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October 17, 2015

Contempt of Family Court Orders

Parents shown fighting in the background while their child is in focus in the foreground of the image

The family court has jurisdiction over a wide variety of family court matters. Part of this jurisdiction is the ability to issue orders, which the parties in a particular matter are compelled to follow. You may be prevented by court order from taking actions that affect or in any way harm a former partner or family member. If you are involved in divorce or child custody proceedings, there may be a court order already in existence dictating the terms under which your divorce is granted, or specifying a certain amount of child support to be paid and when you are entitled to visitation. Disregarding a court order is not something the court takes lightly. By failing to obey a court order, you could be charged with contempt, and find yourself facing fines as well as imprisonment.

Types of Court Orders

In any family court action, at least one of the parties in the matter is seeking some kind of relief from the court. The judge will generally listen to each side of an argument and then, based on the testimony and evidence, make a determination regarding the type of relief that will be awarded. The decision the court makes is communicated by way of an order. Section 63-3-530 of the South Carolina Code of Laws gives judges the jurisdiction in domestic matters to issue a number of different types of court orders, which include judicial orders requiring parties to a lawsuit to do the following:   

  • Pay spousal or child support, and allow visitation with children at certain times and places;
  • Prevent a spouse or other party from entering the home, or from harassing the other party;
  • Provide proper maintenance and upkeep to a home or marital property; and
  • Undergo psychiatric evaluations.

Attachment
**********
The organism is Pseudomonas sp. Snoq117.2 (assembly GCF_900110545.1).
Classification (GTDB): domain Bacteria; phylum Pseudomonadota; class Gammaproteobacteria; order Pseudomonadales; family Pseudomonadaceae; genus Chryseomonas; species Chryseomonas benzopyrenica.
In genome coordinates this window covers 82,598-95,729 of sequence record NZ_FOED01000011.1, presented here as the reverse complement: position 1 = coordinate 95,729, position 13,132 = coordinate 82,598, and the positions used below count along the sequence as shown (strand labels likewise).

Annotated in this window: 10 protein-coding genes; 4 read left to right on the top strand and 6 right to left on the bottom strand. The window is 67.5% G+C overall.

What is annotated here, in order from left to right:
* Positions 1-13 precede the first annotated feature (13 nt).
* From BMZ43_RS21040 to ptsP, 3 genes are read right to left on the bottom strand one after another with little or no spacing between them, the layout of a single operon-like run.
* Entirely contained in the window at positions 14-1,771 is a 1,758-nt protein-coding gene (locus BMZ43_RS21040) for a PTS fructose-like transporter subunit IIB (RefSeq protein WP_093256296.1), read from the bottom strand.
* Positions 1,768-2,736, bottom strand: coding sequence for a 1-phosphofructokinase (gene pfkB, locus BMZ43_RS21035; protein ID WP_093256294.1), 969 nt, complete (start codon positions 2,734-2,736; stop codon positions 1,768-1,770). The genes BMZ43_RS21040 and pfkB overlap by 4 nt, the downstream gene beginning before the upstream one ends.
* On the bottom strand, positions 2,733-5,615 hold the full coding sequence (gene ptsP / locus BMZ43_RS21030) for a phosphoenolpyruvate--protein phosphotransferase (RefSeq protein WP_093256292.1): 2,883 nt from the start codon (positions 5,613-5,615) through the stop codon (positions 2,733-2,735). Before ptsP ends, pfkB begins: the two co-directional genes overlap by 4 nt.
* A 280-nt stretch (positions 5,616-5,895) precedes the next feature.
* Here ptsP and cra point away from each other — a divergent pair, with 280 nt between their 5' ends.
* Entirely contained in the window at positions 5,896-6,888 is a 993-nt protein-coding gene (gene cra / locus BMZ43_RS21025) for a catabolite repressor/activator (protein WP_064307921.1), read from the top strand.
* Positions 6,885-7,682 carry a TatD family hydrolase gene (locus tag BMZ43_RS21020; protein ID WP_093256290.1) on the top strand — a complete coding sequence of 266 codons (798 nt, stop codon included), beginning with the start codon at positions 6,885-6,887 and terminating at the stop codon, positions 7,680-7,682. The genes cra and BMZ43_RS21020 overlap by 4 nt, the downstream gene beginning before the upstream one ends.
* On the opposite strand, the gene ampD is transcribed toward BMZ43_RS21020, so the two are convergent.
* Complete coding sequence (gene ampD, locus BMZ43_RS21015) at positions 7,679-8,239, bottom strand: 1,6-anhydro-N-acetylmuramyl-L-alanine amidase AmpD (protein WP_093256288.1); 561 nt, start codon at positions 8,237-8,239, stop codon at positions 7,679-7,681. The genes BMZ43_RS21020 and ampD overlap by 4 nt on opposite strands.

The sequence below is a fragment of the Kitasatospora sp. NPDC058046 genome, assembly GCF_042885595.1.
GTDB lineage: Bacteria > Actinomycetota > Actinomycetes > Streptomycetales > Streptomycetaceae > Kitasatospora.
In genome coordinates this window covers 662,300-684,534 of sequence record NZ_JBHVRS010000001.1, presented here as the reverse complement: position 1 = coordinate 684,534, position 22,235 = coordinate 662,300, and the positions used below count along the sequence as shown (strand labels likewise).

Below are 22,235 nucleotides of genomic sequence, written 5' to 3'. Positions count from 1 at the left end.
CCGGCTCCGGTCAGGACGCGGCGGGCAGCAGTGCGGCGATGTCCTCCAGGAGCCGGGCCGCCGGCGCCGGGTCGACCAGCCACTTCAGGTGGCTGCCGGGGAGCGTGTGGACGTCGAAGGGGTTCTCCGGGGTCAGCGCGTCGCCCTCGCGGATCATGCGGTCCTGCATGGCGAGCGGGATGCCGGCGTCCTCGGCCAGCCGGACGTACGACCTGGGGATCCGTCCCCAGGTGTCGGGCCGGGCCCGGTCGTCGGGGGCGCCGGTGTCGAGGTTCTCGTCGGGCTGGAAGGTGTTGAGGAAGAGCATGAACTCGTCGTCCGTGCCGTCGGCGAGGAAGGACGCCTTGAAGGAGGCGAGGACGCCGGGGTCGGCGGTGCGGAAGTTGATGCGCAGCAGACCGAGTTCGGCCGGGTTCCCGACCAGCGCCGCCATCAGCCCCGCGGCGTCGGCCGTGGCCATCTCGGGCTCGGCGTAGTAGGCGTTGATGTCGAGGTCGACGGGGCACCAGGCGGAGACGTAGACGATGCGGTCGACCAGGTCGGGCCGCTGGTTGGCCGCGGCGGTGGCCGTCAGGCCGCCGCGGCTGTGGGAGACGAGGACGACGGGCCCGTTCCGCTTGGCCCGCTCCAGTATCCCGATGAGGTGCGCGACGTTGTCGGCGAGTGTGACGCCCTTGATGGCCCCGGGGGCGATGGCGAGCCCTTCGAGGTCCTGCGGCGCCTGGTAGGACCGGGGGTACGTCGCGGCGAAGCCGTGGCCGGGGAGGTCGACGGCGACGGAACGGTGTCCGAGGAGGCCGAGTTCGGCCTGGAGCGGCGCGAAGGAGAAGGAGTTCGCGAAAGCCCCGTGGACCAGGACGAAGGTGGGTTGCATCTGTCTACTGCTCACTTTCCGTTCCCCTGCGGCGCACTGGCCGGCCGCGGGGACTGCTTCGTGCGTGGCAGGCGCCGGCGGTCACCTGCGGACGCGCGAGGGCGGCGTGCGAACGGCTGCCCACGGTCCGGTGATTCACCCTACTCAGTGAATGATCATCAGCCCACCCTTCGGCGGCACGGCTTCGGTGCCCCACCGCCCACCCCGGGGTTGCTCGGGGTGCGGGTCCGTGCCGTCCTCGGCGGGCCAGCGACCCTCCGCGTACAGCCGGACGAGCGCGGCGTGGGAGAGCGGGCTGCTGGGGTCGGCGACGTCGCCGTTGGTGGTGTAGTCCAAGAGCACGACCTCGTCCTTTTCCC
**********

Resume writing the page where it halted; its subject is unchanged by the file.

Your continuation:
Contempt of Family Court Orders

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By law, the parties to a case are required to adhere to the terms laid out in the court order. Failing to do so can result in a finding of contempt of court. In some cases, an attorney will request a Rule to Show Cause hearing when the opposing party fails to adhere to the requirements of the court order. A hearing will then be held to determine if the opposing party should be held in contempt of court, and is so, if the contempt was committed either willingly or unwillingly. In cases of direct contempt, the court itself will initiate contempt proceedings. Direct contempt involves cases in which a person’s conduct shows flagrant disrespect for the court, or disrespect for court proceedings. Punishment for contempt can range from having to pay fines  and court costs to being put in jail until you are willing or able to comply with the terms of the court order.

Let Us Help You in Greenville

If you are facing contempt of court charges, contact an experienced South Carolina family law attorney. Greenville attorney Lauren Taylor knows the serious ramifications that can result from contempt charges. We will help to defend you against these charges, while vigorously protecting and defending your rights. Serving the entire Upstate area, our Greenville staff will guide you through the entire legal process, while always looking out for your best interests. Contact our office today for an initial consultation.